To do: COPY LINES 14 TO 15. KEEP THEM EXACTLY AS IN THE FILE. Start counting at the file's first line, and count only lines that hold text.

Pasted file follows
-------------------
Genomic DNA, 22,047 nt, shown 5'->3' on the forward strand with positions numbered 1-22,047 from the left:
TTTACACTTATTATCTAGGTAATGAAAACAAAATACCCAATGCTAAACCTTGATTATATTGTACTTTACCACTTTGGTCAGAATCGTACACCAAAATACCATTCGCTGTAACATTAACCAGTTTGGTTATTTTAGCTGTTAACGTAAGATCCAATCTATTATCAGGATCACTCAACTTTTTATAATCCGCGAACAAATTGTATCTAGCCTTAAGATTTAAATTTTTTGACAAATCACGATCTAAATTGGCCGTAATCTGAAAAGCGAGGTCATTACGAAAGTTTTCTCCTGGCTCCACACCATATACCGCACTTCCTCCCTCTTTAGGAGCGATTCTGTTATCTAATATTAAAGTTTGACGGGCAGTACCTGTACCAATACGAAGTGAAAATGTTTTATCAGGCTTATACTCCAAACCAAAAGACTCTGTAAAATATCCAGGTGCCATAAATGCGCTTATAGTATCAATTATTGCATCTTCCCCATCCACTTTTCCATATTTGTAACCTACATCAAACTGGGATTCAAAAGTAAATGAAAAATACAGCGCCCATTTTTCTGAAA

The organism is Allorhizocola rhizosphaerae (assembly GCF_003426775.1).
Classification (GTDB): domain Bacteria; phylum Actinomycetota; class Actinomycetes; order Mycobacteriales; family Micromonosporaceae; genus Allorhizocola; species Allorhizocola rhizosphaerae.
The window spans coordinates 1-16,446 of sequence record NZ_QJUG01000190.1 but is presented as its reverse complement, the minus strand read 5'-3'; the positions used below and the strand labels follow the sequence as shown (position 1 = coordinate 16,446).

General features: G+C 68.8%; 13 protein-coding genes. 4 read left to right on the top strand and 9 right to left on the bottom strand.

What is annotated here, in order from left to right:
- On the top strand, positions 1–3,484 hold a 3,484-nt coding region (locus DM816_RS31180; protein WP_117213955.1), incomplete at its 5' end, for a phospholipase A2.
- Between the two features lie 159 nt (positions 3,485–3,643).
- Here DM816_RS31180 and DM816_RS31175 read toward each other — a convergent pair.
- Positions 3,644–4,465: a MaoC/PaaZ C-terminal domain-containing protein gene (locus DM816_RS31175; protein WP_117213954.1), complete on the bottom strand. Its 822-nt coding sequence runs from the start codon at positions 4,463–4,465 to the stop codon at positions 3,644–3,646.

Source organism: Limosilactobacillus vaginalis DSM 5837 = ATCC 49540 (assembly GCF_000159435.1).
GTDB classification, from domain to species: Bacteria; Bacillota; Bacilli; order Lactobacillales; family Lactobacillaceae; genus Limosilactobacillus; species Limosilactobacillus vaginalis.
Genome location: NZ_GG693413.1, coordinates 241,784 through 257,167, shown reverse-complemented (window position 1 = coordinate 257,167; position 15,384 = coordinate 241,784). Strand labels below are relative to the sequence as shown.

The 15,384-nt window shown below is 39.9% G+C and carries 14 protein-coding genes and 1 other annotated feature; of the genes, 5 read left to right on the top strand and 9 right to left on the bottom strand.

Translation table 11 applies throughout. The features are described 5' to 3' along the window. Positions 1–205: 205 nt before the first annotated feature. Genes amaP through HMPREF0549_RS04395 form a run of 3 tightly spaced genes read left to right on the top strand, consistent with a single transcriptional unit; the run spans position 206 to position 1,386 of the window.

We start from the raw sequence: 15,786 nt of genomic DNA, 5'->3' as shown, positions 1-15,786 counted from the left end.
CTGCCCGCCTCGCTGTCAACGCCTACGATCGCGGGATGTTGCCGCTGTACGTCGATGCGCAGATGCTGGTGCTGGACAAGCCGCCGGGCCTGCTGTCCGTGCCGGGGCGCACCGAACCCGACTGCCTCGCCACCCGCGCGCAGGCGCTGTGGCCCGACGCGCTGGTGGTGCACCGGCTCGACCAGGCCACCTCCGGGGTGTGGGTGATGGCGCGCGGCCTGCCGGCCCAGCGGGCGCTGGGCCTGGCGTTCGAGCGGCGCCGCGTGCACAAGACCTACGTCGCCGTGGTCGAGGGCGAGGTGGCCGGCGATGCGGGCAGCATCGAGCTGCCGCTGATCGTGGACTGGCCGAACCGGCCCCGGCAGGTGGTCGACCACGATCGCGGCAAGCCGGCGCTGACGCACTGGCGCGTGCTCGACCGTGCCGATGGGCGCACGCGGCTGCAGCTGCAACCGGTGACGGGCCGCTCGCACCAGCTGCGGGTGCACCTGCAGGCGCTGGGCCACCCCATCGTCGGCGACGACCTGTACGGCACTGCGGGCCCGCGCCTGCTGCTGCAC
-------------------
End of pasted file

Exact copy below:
Genome location: NZ_GG693413.1, coordinates 241,784 through 257,167, shown reverse-complemented (window position 1 = coordinate 257,167; position 15,384 = coordinate 241,784). Strand labels below are relative to the sequence as shown.

The 15,384-nt window shown below is 39.9% G+C and carries 14 protein-coding genes and 1 other annotated feature; of the genes, 5 read left to right on the top strand and 9 right to left on the bottom strand.